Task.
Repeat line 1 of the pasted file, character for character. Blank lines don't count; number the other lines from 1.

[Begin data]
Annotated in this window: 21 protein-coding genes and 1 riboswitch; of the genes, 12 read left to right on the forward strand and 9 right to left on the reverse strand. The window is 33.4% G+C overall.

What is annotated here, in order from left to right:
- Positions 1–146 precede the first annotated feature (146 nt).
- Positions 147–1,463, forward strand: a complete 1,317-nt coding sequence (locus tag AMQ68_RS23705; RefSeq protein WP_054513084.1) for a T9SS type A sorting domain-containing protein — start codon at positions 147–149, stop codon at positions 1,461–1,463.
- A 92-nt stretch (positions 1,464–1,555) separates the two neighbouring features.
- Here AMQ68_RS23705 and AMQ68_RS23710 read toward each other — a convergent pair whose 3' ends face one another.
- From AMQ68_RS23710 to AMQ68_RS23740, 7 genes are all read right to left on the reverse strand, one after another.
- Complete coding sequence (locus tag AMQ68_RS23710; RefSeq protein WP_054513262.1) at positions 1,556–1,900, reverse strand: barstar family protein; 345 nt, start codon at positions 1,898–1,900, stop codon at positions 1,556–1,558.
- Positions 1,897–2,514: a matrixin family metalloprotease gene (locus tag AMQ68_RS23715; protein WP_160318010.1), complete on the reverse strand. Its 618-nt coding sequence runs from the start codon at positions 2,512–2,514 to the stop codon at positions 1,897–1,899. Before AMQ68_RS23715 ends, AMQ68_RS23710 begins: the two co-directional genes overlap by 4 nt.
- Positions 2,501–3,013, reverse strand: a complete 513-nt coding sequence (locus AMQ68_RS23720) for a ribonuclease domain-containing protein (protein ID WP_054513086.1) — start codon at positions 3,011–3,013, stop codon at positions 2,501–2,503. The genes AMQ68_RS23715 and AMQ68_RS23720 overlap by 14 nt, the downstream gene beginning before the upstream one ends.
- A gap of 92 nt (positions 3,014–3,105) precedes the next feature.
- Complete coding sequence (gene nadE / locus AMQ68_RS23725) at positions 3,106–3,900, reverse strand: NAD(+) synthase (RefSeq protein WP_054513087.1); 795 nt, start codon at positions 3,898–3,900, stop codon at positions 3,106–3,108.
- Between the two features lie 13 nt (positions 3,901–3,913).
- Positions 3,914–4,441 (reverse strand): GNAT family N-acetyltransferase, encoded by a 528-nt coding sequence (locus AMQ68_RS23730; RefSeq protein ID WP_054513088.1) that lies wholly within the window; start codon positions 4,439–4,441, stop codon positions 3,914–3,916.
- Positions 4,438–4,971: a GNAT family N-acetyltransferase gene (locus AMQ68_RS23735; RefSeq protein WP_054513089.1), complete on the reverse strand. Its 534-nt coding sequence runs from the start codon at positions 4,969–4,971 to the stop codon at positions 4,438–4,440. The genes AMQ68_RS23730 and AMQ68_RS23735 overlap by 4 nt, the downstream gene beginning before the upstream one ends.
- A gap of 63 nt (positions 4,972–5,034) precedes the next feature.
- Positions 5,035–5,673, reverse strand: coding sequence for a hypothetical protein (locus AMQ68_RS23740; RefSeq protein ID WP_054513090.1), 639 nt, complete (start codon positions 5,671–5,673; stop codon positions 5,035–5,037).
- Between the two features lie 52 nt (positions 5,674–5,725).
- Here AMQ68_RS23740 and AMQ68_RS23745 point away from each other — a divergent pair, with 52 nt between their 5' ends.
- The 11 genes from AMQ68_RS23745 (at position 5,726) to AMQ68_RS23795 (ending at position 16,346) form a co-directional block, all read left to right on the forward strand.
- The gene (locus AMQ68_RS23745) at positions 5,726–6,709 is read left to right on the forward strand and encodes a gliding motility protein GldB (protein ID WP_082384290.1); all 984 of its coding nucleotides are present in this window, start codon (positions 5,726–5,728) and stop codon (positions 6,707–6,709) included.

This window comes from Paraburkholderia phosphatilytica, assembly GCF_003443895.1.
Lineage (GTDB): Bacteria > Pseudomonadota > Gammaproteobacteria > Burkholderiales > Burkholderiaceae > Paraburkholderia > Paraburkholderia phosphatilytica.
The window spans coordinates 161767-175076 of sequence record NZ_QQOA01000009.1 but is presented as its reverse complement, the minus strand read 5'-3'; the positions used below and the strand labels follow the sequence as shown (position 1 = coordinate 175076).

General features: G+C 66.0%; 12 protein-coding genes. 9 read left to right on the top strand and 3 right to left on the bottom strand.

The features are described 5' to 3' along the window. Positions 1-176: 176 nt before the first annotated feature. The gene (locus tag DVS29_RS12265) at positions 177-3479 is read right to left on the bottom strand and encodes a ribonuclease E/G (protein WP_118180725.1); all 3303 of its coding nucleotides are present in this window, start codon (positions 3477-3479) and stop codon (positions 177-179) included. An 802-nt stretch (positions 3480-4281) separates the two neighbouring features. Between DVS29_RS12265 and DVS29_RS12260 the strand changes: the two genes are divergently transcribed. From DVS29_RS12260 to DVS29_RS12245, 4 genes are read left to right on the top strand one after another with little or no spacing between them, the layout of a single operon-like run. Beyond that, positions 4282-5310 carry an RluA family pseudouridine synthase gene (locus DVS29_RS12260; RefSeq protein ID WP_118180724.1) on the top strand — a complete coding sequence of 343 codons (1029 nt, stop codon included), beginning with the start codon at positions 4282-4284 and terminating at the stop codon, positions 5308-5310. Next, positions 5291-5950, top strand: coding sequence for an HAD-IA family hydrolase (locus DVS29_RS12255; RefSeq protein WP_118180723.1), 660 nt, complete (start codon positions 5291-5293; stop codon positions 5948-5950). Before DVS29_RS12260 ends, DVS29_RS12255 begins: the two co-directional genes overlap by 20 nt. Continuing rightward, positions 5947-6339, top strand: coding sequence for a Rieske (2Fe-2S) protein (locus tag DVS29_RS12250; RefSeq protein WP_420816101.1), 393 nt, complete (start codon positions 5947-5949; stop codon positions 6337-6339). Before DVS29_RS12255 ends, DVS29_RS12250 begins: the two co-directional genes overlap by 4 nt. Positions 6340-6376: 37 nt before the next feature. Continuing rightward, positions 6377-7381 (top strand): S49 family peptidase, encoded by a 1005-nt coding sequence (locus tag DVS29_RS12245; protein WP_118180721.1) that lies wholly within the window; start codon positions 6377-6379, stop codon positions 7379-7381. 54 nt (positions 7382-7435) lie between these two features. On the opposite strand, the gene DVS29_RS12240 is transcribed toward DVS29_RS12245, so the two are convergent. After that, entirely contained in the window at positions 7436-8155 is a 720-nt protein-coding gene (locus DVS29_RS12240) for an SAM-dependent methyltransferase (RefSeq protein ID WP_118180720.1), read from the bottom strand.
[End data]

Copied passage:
Annotated in this window: 21 protein-coding genes and 1 riboswitch; of the genes, 12 read left to right on the forward strand and 9 right to left on the reverse strand. The window is 33.4% G+C overall.